When I traveled to Israel for the first time, in 1972, I worried about how much my mother would worry about me. I was just 17; you know what I mean… Freshly graduated from high school, I was about to embark on what they now call a gap year. I was the first-born child, leaving behind a single mother with my three younger siblings, all of whom were in their own unique and, shall we say, erratic orbits. What would she do without me? I said to her, “Mom, I don’t know how many days it might be before I have any access to a telephone. What should I do? Do you want a telegram?”
I will never forget my mother’s response. This little, 4 foot 11 inch, prematurely grey-haired woman said, “Don’t worry about it. If your plane crashes, I’ll hear about it.” She said it gently, but her intent was clear: you’re a big boy now, and you’re in good hands.
It was a major hassle to make an international call home from Israel in 1972. The most direct way was to go to the central Jerusalem post office where there were some little booths with telephones inside. You’d walk to the window of a certain clerk. She’d stare at you as if you were creating a serious inconvenience for her. You’d write down the number you wanted to call, tell the exasperated clerk how many minutes you wanted to talk, and then pay. She would then assign you a booth number. Such a lot of red tape and complexity!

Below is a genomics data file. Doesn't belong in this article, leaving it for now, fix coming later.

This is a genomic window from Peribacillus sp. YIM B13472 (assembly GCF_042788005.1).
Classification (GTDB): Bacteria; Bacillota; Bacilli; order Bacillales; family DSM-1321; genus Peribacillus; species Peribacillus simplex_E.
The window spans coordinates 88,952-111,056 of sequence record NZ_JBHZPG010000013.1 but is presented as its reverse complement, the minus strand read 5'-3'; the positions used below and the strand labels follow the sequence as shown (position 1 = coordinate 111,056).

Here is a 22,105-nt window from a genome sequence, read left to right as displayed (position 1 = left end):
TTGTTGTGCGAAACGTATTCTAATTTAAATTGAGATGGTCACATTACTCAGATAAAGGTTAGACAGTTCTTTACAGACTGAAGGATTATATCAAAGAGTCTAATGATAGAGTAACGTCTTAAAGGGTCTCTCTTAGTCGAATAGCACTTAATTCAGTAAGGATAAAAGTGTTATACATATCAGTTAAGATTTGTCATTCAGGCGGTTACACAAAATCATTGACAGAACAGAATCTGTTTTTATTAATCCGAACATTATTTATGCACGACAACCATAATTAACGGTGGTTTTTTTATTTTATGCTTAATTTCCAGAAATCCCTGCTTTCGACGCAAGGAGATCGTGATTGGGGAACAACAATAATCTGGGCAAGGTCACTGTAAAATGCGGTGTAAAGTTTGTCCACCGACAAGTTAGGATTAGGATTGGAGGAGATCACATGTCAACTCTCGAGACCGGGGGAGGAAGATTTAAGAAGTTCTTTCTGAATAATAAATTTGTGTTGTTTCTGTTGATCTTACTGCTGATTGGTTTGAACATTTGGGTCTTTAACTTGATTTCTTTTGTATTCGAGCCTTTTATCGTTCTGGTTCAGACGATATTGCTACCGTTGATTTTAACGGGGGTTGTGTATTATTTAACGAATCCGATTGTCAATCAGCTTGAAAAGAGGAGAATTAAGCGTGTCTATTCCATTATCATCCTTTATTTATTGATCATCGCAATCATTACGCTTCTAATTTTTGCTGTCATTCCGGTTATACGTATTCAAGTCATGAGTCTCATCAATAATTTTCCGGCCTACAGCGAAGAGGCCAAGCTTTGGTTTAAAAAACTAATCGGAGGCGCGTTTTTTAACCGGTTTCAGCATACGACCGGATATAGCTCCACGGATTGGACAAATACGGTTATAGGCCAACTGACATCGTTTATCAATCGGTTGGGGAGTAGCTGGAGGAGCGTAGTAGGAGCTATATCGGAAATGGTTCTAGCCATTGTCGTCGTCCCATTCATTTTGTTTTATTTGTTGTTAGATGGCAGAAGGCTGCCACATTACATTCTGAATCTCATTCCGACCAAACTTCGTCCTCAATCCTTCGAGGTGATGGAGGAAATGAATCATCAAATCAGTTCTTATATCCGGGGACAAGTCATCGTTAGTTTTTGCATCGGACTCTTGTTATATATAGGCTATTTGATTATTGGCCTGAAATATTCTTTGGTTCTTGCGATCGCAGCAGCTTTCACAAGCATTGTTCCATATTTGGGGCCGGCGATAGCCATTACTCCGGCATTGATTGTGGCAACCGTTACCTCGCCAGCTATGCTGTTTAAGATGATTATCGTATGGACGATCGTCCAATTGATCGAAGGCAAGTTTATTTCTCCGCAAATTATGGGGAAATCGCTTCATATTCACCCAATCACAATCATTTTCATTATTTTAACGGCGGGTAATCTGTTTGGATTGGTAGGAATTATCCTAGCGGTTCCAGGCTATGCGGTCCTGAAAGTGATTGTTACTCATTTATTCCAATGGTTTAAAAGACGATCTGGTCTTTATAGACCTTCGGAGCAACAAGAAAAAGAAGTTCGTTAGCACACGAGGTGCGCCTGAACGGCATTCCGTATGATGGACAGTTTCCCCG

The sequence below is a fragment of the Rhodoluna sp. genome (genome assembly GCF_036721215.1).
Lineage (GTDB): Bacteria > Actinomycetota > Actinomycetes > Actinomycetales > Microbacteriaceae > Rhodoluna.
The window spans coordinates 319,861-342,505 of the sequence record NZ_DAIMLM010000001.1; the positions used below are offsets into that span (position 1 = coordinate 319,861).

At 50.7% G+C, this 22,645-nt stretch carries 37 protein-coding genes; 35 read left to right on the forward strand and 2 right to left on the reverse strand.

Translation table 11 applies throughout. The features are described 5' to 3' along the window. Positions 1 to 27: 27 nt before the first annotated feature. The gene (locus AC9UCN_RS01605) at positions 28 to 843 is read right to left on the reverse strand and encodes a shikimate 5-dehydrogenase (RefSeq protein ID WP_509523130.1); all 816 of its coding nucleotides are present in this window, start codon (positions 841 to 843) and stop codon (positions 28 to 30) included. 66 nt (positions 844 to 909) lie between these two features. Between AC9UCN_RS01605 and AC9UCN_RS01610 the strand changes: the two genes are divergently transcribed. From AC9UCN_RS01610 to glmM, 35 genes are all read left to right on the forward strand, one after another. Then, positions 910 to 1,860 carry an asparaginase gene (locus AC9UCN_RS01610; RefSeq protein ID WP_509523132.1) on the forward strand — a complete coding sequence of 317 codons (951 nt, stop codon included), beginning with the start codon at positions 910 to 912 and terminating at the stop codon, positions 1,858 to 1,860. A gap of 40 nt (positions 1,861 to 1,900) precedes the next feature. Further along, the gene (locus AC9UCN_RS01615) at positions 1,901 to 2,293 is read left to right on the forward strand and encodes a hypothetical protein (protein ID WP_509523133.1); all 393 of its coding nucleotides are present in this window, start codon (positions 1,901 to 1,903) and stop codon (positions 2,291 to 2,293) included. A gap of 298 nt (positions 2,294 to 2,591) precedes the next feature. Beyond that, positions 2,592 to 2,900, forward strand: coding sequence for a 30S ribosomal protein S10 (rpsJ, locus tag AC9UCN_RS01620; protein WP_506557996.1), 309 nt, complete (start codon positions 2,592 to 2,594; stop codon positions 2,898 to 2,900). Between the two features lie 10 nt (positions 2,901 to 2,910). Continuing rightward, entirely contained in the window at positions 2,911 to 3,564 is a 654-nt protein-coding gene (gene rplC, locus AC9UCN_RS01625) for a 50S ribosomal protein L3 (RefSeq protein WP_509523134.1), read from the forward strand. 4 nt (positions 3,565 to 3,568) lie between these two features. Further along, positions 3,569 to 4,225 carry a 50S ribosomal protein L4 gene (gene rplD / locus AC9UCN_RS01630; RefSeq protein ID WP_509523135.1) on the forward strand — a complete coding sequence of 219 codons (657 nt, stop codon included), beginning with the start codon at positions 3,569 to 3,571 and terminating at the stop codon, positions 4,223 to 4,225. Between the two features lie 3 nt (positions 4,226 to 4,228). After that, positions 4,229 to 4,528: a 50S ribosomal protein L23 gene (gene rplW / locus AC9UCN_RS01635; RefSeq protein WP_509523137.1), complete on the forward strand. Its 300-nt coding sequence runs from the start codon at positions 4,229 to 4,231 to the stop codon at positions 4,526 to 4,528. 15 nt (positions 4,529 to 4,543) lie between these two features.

My mother appreciated that she didn’t need me to check in with her much when I was away. She had enough to worry about. Her philosophy was: “Don’t look for trouble. If it wants you, it will find you.”
I called home twice over nine months. Once for Mother’s Day, and once for my mom’s birthday. Yesterday would’ve been her 88th birthday. She was born on February 8th, 1929 and died on October 26, 2009. Her birthday was the first date I ever remembered besides my own birthday.
Nine years after her death I can see more clearly than ever how she influenced me and my life. I won’t dwell on the negative stuff, though that’s there, too. Her love of music and standing up and belting it out in front of a crowd, large or small; that is most definitely in my DNA.
It’s nine years since my mother died. I still miss her – not every day, of course. When I sing a particular song (she would’ve loved Mi Chamocha Blues), I imagine her beautiful smile. When I hear certain melodies, especially some jazz standards, I can hear her crooning. Whenever I see some good looking strawberries, or cook her famous brisket, or cry at the slightest provocation: I think of her. It makes me wistful: simultaneously happy and sad. That’s the way it is as we lose loved ones and friends. They don’t disappear. Instead, they take the shape of music or aroma or a rainstorm or a tear.
I will always miss my mother. That’s a fact that just seems to go with the territory of living. There is literally nothing I can do about her loss or any other loss. I can only be thankful for every gift she ever gave me. I will always be indebted to her trust and her love of music that changed my life forever.
In nine months I only called my mother twice from Israel. No guilt, no recrimination, no disappointment. No trouble. Just joy. That was my mother.
Happy birthday, Mom.